“Aneesah is one of my children who prays a lot,” Nafeesah said. “She’s always been that way, probably since I noticed that (when she was in) sixth grade. (It) doesn’t shock me at all that she would get off to herself and ask God to let her do well there and want to be productive and prosperous and be a great person, all the things you’d go over at home.”
With her ultracompetitive family behind her, Morrow bounced back from three knee surgeries before college and has landed in the conversation for national player of the year. After experiencing knee discomfort last summer, Morrow says she can feel herself getting stronger and stronger week after week, and it’s showing in her performance.
“I would say I’m super resilient,” she said. “I go through a lot on a day-to-day basis. I feel like we always pay attention to what’s going on on the court, but it’s a lot more to that.
“I guess I carry it well. I just want to be a great person and I try to be positive around everybody. Even if I’m having a bad day or I’m struggling with my academics or something, I’ll just always find a way to push through.”
One way she does that is by focusing on how she can be a great teammate and uplift those around her.
“I just want to see my teammates become the best players that they possibly can too,” Morrow said. “A thing that coaches tell me is great players make their teammates better.”
For Morrow, wanting to be great means not only looking for ways she can help her team but also striving to improve — constantly. Despite the awards and records, she is unwilling to accept any one night’s performance. She sets goals from game to game based on her performance.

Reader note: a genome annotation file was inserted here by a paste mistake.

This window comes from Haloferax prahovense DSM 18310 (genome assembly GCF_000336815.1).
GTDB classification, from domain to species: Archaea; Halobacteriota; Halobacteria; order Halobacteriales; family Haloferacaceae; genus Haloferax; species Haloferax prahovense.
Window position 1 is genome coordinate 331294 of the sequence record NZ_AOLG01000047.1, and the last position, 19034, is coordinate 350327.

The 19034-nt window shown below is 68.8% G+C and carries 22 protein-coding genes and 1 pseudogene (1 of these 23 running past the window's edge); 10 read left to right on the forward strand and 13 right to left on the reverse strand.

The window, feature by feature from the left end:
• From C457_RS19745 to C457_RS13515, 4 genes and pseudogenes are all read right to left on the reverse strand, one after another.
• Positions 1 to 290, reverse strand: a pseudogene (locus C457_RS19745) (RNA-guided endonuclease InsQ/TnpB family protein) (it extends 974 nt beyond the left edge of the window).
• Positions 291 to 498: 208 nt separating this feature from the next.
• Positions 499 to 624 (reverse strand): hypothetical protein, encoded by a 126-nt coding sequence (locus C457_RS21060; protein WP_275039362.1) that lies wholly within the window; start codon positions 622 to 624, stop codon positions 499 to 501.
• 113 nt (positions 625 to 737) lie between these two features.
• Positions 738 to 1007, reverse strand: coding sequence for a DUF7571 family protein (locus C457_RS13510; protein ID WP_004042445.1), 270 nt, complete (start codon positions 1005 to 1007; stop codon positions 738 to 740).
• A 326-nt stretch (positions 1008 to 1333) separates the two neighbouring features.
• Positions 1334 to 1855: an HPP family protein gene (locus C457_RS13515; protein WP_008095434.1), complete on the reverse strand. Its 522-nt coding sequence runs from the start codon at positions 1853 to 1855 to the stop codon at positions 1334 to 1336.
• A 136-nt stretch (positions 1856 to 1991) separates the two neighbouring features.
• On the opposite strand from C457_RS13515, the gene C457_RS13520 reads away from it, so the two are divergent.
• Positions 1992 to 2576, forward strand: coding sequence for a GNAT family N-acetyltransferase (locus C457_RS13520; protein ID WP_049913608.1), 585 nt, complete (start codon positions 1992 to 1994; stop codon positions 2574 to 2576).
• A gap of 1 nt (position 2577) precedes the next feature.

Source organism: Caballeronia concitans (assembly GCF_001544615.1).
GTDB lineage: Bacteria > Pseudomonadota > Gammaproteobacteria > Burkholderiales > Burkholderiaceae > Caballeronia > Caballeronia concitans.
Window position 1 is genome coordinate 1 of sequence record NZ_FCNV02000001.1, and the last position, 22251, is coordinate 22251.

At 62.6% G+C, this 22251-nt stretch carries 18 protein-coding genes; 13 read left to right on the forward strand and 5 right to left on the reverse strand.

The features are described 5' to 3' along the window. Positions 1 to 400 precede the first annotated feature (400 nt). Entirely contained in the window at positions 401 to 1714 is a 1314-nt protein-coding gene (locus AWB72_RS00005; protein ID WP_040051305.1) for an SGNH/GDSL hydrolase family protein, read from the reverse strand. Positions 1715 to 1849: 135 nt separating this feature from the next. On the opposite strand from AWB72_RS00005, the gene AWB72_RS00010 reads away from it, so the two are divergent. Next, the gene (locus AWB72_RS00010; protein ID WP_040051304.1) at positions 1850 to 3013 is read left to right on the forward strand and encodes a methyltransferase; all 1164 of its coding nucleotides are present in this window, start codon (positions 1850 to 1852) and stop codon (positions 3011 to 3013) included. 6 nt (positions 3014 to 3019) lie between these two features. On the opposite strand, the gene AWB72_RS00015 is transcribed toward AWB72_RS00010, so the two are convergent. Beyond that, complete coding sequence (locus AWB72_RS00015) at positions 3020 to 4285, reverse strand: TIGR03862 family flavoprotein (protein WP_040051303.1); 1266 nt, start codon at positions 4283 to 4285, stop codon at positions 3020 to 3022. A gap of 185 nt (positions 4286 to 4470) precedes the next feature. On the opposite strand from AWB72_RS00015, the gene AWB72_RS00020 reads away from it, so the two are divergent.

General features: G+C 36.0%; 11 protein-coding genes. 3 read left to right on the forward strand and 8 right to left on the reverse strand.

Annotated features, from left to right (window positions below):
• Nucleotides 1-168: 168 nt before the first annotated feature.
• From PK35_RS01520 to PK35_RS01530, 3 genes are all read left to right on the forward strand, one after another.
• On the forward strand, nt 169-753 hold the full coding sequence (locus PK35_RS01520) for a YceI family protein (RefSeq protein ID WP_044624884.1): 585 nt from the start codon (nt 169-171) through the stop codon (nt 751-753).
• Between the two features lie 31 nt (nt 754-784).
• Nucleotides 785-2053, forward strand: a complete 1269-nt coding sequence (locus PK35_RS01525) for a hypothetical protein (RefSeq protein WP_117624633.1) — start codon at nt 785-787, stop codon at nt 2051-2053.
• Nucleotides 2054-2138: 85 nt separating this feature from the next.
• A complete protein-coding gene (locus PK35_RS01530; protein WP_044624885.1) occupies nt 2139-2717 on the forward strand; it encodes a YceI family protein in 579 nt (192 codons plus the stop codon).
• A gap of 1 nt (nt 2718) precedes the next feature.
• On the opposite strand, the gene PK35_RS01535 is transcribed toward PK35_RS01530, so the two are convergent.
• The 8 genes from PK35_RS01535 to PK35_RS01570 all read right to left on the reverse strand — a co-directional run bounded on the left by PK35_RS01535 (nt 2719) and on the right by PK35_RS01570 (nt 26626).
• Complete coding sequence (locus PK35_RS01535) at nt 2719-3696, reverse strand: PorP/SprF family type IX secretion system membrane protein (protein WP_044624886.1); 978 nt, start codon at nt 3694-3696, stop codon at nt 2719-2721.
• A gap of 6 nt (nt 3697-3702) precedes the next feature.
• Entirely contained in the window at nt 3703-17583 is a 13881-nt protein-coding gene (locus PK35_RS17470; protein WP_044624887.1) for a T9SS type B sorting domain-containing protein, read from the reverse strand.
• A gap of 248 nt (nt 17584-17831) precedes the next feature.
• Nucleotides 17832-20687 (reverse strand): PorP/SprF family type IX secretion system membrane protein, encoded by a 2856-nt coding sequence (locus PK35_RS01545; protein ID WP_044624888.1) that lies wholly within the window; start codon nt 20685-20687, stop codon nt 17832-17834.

“I would argue with anybody that Michael (Jordan) is the best basketball player I’ve ever seen on this planet,” Bruno said. “And we can have the debate till we’re blue in the face about who’s better than him or not. But at the same time the man was working very, very hard at the end of his career to get better. He never stopped working to get better.
“I just think that’s an important character trait of great and special athletes. They’re never satisfied. They obviously are pleased with accomplishments and achievements, but they can never be satisfied.”
Morrow isn’t satisfied. In addition to studying for classes, she studies film and watches DePaul men’s basketball and WNBA games to work on her skills. She has borrowed some of her techniques from WNBA MVP A’ja Wilson of the league champion Las Vegas Aces.
“I’m self-motivated,” she said. “I feel like it’s something that you can’t teach. You can’t teach effort, grit, resilience … and it’s something that I come in with every day.
“I have set goals on a day-to-day basis. And of course sometimes we fall short. But if you set your expectations high, when you fall short they’re still above others. So I know that I have to come in and set goals every day. And I always set a goal to be better than the day before. And if I fall short, sometimes it’s still a lot better than my performance the day before.”
One of her goals from game to game, outside of things found on the stat sheet, is to remain calm. The outside noise can be a distraction, and Morrow wants to put herself in the best mindset to play with intention and intensity. She prays and listens to artists such as Rod Wave, SZA and Summer Walker to settle herself pregame.
“I know when you’re coming to the game, you play with a lot of anxiety about winning or about accomplishing something. And I feel like I have some of my best games when I come in calm. It really depends on my mood. Some days I could be super hyper and other days I could be mellow and calm so it’s just trying to find that balance.”
As her career has progressed, Morrow says she plays with a chip on her shoulder because of her upbringing on the South Side. She saw things she shouldn’t have and has been through a lot, and she wants to set an example that one can stay in Chicago and still make good on their dreams.
While the accolades keep rolling in, Morrow still feels excluded from larger women’s basketball conversations.
“Overall I feel like I am in the top tier right now,” she said. ”And I’m talking about it with my coach: I do feel like I’m kind of overlooked. I feel like numbers don’t lie. And at the end of the day, my numbers are not lying.”